Analysis of Financial Statements

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Analysis of Financial Statements

  1. 1. Analysis of Financial Statements (Revised November 2004) The financial position of a firm is important to understand because it determines to a large extent the availability of capital and the desirability of future investments in new plants and equipment. Basic Financial Statements: The two basic financial statements of a firm are the balance sheet and the income statement or the statement of profit and loss. The balance sheet is a statement of the financial position of a firm as of a specific point in time. The basic balance sheet equation is: Assets = Liabilities + Net Worth. The assets are generally listed on the left side of a balance sheet. Assets are listed in decreasing order of liquidity, where liquidity refers to an assets capability for being converted to cash. For example, cash the most liquid asset is generally listed at the top of the assets column on a balance sheet. Other assets in order of decreasing liquidity would be marketable securities, accounts receivable and inventories. These assets are listed under current assets in Figure 1 because they are convertible to cash in less than one year. Other assets include investments not convertible to cash within one year, plant and equipment, prepaid expenses and deferred charges. Prepaid expenses might include prepaid insured premiums or rents whereas deferred charges refer to expenses to be recovered over an extended business period. An example of a deferred charge might be the cost to set up the organization which might be recovered over the life of the firm. The claims on the assets of a firm include the liabilities and the net worth. Liabilities are claims of creditors and have precedence on rights to the assets before the owners. Net worth refers to the portion of the assets of a firm, which are paid for by the owners. Liabilities are separated into current and other liabilities. Current liabilities are those debts which are payable within one year. Examples of current liabilities include accounts and notes payable within one year and taxes and other expenses which have accrued and are payable within one year. Net Working capital is defined as the current assets minus current liabilities. The Owner's Equity or Net Worth is generally made up of preferred and common stock, capital surplus and retained earnings. Capital surplus is the amount of money received from the sale of stock in excess of the face value of the stock. Retained earnings are the accumulated net operating income after taxes less the dividends paid to stockholders. The Income Statement or Statement of Profit and Loss (Figure 2) shows the financial performance of the firm over an interval of time. Net Sales are gross sales less returns. Gross Profit is net sales less the cost of goods sold excluding certain cost such as selling, general and administrative expenses and lease payments which cannot be directly attributed to the acquisition or manufacture of the goods sold. Gross operating income is gross profit less the above mentioned operating expenses which are not directly attributed to the cost of the goods sold.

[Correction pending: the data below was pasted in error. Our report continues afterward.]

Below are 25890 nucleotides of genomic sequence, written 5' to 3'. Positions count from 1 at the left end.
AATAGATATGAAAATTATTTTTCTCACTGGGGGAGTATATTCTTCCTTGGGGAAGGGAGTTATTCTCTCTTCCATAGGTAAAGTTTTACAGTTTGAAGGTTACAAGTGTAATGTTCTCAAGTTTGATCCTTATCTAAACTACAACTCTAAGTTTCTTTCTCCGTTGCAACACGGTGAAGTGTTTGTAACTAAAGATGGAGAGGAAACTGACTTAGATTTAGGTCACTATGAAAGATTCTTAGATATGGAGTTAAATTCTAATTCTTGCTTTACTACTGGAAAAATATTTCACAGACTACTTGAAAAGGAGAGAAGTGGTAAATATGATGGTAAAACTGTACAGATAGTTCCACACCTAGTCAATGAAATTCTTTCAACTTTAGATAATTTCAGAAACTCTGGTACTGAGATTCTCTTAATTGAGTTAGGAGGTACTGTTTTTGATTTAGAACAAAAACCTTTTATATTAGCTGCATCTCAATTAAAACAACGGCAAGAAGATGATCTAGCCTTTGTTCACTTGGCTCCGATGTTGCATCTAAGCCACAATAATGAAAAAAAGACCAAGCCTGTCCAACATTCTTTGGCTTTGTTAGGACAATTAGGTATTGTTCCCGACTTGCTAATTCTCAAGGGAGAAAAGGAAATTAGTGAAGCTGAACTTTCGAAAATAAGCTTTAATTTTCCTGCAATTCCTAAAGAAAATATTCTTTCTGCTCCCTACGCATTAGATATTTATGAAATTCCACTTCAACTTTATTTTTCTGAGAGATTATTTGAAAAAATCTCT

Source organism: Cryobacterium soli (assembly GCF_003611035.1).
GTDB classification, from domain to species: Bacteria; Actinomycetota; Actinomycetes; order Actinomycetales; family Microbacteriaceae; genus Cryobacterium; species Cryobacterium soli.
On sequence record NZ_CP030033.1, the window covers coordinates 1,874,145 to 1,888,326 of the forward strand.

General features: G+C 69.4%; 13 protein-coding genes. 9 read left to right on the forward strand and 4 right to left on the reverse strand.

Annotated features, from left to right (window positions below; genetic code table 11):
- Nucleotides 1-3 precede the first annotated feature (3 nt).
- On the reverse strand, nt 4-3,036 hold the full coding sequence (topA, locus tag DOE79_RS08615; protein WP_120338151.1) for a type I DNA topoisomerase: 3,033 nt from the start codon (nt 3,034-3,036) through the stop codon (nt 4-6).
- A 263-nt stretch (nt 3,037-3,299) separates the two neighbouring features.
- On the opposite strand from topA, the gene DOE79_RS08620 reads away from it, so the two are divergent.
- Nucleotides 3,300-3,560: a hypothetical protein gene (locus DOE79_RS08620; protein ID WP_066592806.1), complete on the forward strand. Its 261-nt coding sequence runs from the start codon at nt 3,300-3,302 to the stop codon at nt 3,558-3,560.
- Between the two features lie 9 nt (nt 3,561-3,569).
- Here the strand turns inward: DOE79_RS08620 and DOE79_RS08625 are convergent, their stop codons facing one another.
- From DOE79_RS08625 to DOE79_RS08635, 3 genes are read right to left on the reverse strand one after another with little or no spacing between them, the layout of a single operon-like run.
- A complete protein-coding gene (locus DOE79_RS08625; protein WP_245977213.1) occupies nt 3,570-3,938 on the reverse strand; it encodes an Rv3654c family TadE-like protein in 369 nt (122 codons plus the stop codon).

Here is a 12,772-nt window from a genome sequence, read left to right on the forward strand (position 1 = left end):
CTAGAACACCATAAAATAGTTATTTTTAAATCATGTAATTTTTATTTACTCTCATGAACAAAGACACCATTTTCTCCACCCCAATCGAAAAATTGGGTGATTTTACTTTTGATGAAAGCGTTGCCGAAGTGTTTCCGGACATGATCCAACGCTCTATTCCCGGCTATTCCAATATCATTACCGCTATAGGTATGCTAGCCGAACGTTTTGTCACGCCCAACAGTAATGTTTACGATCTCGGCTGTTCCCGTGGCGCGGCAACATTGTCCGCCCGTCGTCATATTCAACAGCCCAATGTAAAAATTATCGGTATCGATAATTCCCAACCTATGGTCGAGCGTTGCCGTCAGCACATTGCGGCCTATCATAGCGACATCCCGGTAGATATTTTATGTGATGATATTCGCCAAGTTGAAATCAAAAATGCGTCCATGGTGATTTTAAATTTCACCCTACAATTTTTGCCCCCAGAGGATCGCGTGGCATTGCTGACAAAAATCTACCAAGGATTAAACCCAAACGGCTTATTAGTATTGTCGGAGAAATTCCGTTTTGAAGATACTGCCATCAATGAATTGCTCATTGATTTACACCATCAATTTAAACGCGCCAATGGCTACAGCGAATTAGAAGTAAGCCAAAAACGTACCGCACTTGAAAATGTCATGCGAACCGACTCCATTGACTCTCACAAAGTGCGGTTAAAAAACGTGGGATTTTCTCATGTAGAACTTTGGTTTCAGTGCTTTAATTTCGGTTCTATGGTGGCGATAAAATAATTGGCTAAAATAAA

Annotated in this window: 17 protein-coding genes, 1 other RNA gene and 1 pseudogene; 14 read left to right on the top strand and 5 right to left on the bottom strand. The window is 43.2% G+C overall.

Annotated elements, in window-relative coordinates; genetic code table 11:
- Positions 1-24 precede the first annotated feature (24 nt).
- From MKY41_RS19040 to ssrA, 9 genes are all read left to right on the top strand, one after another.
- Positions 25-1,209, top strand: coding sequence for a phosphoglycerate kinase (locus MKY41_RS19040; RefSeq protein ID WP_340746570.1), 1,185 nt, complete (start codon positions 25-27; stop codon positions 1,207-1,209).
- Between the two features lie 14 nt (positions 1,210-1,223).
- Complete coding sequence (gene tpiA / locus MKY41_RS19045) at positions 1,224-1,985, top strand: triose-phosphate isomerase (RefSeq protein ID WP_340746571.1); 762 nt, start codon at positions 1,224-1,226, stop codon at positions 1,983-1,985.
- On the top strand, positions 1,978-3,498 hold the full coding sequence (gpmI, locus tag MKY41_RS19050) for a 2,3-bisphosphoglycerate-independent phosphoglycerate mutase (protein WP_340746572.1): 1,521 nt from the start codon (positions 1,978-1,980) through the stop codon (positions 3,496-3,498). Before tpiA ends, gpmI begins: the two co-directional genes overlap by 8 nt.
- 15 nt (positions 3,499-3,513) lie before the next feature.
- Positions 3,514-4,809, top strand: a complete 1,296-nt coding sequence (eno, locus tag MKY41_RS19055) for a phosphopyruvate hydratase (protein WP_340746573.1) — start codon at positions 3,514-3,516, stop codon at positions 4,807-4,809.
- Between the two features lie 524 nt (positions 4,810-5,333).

2. 2. Manhan Manufacturing Company Balance Sheet as of: Assets Dec. Dec.2004 2003 Current Assets (X 1000) (X 1000) Cash 5,500 7,500 Marketable Securities 5,000 3000 Accounts Receivable 17,000 20,000 Notes Receivable 2,500 3,700 Finished Goods 22,700 21,400 Inventory Other Inventory 7,700 8,000 Other Current Assets 9,400 8,300 Total Current Assets 69,800 71,900 Other Investments 5,000 4,000 Plant and Equipment 140,000 150,000 Less Depreciation (50,000) 90,000 (70,000) 80,000 Prepaid Expenses 1 1,500 2,000 Deferred Charges 2 3,000 2,500 Total Assets 169,300 160,400 Liabilities Current Liabilities Accounts payable 26,000 15,000 Notes payable (within 15,000 10,000 1 year) Accrued taxes & other 3,500 3,000 expenses Total Current Liabilities 44,500 28,000 First Mortgage bonds 22,000 20,000 8% Debentures 8% 10,000 10,000 Total Liabilities 76,500 58,000 Owner's Equity (Net Worth) Preferred stock 10,000 10,000 Common Stock 40,000 40,000 Capital surplus 4 10,000 10,000 Retained earnings 5 32,800 42,400 Total Owner's Equity 92,800 102,400 (Net Worth) Total Claims on Assets 169,300 160,400 Figure 1 Manhan Corporation Balance Sheet 1 An example could be a prepaid insurance premium.